Is there a business deduction for expenses incurred in marijuana related enterprises?

Issue

Is there a business deduction for expenses incurred in marijuana related enterprises?Is there a business deduction for expenses incurred in marijuana related enterprises?

Related Tax Rules or Regulations

Internal Revenue Code Section 61

Internal Revenue Code Section 280E

Prior to 1982, an illegal business was able to reduce its revenue by the cost of any product it sold (Cost of Goods Sold, or COGS), as well as other ordinary and necessary general and administrative (G&A) business expenses like rent, packaging, utilities, travel expenses, and even the cost of a small scale used to weigh the controlled substances sold by the taxpayer. In 1982, the IRS enacted Section 280E which dictated that businesses that trafficked in controlled substances, as defined by the Controlled Substance Act, could no longer deduct its expenses.

However, the Senate Report providing for the change in this law clearly indicated that even a business subject to Section 280E should be able to deduct its Cost of Goods Sold. A marijuana enterprise could deduct the cost of purchasing or growing its product, but not any of its other business expenses.

Illegal income is still income and is therefore taxable under IRC § 61 which clearly states that taxable income includes revenue from all sources, illicit or otherwise. Thus, even illegal businesses under federal law are required to report all of its revenue on a tax return and pay taxes thereon. After all, this is how the law finally caught up with reputed mobster Al Capone.

Of even more importance is the fact that IRC § 280E provides that “no deduction is allowed for any amount incurred in a business that consists of trafficking in controlled substances.” Because marijuana finds itself on Schedule I of the Controlled Substances Act, the IRS has the legal authority necessary to deny the deductions of any entity or enterprise that sells the drug.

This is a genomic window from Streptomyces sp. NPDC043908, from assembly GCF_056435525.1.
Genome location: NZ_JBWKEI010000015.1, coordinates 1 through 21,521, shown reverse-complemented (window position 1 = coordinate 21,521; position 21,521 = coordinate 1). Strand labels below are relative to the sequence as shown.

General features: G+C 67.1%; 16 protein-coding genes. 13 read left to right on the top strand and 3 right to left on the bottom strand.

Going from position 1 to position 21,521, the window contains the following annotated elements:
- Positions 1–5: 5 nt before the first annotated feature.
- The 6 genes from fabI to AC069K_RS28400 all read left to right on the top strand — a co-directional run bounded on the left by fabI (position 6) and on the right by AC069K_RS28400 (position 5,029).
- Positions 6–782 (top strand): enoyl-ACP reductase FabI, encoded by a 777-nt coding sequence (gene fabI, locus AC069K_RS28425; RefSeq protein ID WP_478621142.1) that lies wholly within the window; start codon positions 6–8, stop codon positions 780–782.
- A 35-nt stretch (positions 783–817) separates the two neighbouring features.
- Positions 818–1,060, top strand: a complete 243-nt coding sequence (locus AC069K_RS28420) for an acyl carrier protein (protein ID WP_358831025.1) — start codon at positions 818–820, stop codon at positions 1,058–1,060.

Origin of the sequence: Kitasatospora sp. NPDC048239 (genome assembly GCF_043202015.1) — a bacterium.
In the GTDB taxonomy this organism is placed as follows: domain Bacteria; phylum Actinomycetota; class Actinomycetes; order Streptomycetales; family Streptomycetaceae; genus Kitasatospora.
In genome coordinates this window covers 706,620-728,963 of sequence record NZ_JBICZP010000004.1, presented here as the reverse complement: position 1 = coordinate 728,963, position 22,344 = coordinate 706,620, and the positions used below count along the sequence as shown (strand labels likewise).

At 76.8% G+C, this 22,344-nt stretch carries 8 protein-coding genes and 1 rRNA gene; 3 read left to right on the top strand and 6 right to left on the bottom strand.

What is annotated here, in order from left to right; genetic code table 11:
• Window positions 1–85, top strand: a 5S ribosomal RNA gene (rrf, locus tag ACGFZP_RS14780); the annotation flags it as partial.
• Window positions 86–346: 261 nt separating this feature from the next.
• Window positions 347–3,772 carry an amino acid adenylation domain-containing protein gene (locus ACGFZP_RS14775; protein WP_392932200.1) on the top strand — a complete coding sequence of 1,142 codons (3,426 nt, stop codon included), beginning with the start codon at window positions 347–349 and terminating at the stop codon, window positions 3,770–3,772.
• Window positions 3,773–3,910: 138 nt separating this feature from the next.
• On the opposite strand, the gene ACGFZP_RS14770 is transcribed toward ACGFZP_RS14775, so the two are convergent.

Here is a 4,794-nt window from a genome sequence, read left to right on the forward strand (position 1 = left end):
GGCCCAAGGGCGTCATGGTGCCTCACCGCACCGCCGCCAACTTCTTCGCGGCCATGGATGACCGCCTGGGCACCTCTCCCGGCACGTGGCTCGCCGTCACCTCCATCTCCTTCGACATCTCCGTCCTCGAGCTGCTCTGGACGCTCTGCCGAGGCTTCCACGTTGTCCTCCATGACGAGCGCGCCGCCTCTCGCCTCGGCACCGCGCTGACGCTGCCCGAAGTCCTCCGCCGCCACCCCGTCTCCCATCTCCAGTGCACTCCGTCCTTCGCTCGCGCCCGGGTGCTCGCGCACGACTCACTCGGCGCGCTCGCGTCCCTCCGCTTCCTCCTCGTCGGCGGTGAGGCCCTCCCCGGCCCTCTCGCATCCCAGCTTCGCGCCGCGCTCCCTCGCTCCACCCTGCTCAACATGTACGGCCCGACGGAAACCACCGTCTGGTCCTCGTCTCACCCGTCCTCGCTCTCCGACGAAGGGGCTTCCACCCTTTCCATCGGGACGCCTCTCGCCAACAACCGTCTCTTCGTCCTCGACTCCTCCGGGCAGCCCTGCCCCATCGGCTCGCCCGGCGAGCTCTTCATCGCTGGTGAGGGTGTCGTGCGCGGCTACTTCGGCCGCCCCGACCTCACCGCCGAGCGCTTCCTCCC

In 2002, in what is probably the most clarifying case on the issue, the U.S. Tax Court decided Californians Helping to Alleviate Medical Problems, 128 T.C. 173, (2002). In this case, the IRS denied all of the G&A deductions of a medicinal marijuana facility. The taxpayer in this case, CHAMP, convinced the Court that only a portion of its business involved the selling of marijuana, while the rest of its enterprise was counseling customers on which type of marijuana was the best remedy for their particular medical issue or problem. Thus, the court held that the business expenses attributable to consulting were not barred by § 280E. In contrast, Another California medicinal marijuana facility in 2011 was denied all of its general and administrative (G&A)  deductions for 2008 and 2009, and was assessed millions of dollars in taxes by the IRS.

Later in 2011, in Olive v. Commissioner, 139 T.C. 2 (2011), pursuant to § 280E, another taxpayer with a medical marijuana enterprise was denied all of its G&A deductions. Also, because the taxpayer failed to adequately substantiate its COGS, the IRS made a failed attempt to deny this deduction. The Tax Court instead determined that on industry average, a medicinal marijuana dispensary’s COGS represented 75% of its gross revenue and, contrary to the IRS position, permitted this amount as a deduction. Interestingly in Olive, the taxpayer attempted with unsuccessful results to make the same argument used in the Californians case. The taxpayer argued that it was in a business with multiple lines or facets, like patient counseling inherently different and apart from selling a controlled, illegal substance.

After Olive, it seem clear that it would be difficult for any medicinal or recreational facility to achieve the same result that CHAMP did in the Californians case.. On the other hand, Olive made clear that marijuana facilities are entitled to a deduction for their COGS. This is a clear signal to the industry that marijuana businesses should maximize their COGS while minimizing the G&A expenses that would be denied by § 280E. However, making the calculation as to what costs are related to COGS and which are G&A expenses correctly under the law is a tricky proposition that requires expert legal tax advice.

If you have questions about the deductibility of expenses for any type of business, call THE TAX EXPERTS AT THE Thorgood Law Firm www.thorgoodlaw.com. For a FREE consultation call 212-490-0704.

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